The Oakland Athletics have been working hard to chase away the visitors this year, so it came as a bit of a surprise they drew a season-high crowd of 24,403 for their Monday night game with their uncompetitive Toronto Blue Jays. The reason, of course, was free fireworks after the game. Fireworks always work wonders for the average sucker, especially when the ticket price drops to seven dollars. As a result, this was the team’s largest Fourth of July audience in nine years.
“There were a lot of memories of the good times — a full crowd at the Coliseum,” said Stephen Vogt, who changed his walk-up music to “Born in the USA” because, as he put it, he was “grateful for in the to be born in the USA”, implying that he didn’t understand the song “Born in the USA”.
This won’t be another full-on investigation of the A’s, for most of you have fallen for the owner’s clever scheme to make playing an A’s game an unbearable chore. We’re talking about the fireworks.
Well, and kinda about the A’s too.
More specifically, if the fan base enjoys fireworks enough to forget the fact that these A’s are inherently brutally bad, why wouldn’t the team be firing fireworks more often? Speak, as always. Those crowds of 2,000, 3,000, 4,000, and 5,000 would be a thing of the past, right?
The answer to that, of course, is no, because the value of fireworks is that they are rare. The bait is its novelty. At least that’s what the team’s marketing experts would suspect. you would Not Also point out that fireworks are quite expensive when done well, and the A’s have a historical reluctance to spend unnecessarily. You might also point out that Oakland has developed its own organic DIY fireworks industry, one that pushes the boundaries of the neighborhood and, on the right night, can match anything the A’s want, both in scale and duration. But mostly it’s the cost.
Still, if the MLB Worst A’s are genuinely interested in luring fans into the ballyard for a night out, whatever they’re trying to plant on us, isn’t the price of more fireworks a worthy try? And if not fireworks, why not a nightly giveaway featuring a piece of clothing, hat, gear, or other piece of junk that says, “We’ll sell you baseball, but we’ll throw that extra doohickey to show we don’t actually despise you, but appreciate your patronage.” Kind of a nightly prize for showing up. Smother the customer with stuff. Spark the completist in all of us.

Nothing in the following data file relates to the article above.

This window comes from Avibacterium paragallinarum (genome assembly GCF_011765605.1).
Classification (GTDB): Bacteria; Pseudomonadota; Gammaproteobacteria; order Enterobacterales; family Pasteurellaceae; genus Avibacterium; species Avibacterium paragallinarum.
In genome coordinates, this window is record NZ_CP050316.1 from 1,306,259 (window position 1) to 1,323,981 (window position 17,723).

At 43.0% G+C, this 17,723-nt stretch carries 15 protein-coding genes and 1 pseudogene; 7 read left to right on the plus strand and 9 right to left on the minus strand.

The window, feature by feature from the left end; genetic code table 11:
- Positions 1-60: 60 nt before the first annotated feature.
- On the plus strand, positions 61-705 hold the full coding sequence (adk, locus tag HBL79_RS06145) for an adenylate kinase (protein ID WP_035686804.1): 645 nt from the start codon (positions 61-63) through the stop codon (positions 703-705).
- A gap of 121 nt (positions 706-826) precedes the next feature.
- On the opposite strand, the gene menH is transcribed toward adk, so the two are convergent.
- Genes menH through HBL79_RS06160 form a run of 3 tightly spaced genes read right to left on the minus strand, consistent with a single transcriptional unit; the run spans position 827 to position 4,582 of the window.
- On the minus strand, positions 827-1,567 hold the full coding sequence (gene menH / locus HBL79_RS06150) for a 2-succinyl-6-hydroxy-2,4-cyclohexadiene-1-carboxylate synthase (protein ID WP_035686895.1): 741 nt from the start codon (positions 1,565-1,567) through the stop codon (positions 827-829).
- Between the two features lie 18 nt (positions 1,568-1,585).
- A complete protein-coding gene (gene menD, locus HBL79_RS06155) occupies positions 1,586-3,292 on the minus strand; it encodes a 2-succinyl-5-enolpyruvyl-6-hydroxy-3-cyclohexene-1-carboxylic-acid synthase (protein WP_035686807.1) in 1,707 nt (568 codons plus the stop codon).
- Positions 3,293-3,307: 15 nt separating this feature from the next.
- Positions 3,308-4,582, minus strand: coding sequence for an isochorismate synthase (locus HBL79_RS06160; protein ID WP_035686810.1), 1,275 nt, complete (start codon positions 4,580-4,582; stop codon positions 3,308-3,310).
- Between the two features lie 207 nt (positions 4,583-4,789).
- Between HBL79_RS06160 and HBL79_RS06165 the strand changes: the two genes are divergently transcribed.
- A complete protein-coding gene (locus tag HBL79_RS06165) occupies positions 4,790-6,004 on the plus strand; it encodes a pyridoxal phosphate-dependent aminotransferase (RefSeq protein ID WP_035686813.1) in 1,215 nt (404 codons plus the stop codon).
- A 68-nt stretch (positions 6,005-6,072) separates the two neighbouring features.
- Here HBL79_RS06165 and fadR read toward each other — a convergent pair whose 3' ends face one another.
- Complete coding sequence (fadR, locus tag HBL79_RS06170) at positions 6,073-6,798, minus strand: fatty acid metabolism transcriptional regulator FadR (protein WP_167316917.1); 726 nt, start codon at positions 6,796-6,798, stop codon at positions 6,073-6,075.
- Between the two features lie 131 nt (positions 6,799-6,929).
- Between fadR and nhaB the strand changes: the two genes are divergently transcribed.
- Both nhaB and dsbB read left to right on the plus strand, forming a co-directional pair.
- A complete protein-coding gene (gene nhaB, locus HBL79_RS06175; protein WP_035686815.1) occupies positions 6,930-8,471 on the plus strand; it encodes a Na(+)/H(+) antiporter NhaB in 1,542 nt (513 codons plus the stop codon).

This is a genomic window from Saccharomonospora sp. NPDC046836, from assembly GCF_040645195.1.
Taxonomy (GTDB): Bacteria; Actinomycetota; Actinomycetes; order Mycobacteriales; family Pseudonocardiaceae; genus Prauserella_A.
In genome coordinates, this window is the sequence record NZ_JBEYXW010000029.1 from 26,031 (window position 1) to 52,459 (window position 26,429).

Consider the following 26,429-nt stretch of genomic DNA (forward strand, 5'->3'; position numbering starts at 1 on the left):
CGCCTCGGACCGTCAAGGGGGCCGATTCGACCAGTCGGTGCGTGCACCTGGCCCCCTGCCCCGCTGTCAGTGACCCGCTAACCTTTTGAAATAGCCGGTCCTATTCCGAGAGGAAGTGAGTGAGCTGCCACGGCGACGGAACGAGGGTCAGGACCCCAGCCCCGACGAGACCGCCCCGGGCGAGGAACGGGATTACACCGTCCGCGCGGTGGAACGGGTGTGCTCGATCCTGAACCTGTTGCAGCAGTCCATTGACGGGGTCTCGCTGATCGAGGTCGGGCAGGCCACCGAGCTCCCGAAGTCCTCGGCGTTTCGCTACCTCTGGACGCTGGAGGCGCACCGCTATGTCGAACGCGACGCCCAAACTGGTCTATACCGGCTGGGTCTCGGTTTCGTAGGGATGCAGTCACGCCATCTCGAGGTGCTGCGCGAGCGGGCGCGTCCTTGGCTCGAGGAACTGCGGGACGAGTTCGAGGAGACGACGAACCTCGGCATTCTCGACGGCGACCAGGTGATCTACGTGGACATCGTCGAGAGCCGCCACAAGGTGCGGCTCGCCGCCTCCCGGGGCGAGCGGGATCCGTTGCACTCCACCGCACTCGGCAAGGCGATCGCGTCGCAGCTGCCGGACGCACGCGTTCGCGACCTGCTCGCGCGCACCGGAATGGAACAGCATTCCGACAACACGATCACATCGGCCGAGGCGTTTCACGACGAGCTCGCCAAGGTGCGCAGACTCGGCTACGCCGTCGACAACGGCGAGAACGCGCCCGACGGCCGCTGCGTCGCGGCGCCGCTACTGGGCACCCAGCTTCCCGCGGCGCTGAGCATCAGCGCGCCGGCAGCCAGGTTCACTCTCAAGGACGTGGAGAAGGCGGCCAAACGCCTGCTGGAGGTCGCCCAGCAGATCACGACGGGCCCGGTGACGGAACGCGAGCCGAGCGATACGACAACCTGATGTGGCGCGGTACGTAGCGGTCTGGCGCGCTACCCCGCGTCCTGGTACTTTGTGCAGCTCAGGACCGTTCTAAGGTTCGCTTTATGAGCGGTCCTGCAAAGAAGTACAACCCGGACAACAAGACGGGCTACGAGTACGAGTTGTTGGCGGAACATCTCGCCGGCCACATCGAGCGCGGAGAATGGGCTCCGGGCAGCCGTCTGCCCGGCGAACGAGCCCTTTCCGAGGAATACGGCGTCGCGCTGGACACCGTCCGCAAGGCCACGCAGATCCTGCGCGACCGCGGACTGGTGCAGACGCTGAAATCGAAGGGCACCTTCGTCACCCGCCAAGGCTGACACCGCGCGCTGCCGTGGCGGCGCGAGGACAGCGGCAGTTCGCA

What is there to lose at this point other than more games? Attempts to poison the local well by making the in-game experience a thing of terror really didn’t convince anyone to build them either a stadium in the East Bay or somewhere east, north, or south and introduce the introduction of exclude buoyant hats, vests. When Commissioner Rob Manfred announces that baseball is now seriously considering expanding to 32 teams, the assumption is that one of the new cities would be Las Vegas, the place that A’s owner, John Fisher, has repeatedly indirectly referred to as the suggests the team’s ultimate goal. But Nevada’s appetite for building a ballpark is essentially down to zero, making the Athletics’ grand scheme to become Nevada’s fourth team all the more unlikely and, even funnier, have them follow the Raiders again.
No, it seems the grand scheme of making levers where none exist is still a long way from a test run, so they might as well book the firecrackers more often. They’re last to enter, last to win and last in everyone’s free time, but blowing things up and seeing them turn to color seems to pique people’s interest, at least more so than Christian Bethancourt or Skye Bolt. So what’s the harm in doing that more often, or otherwise making each night special in a way that a mere loss of baseball alone can’t provide? Maybe a bobble head of an empty plastic seat just to let people know that while everyone hates the idea of being here together, they’re still here together.
In other words, check attendance tonight and see how well doing nothing worked. It will be part of the Inertia Night At The Ballpark series. Don’t miss it – know the way you were.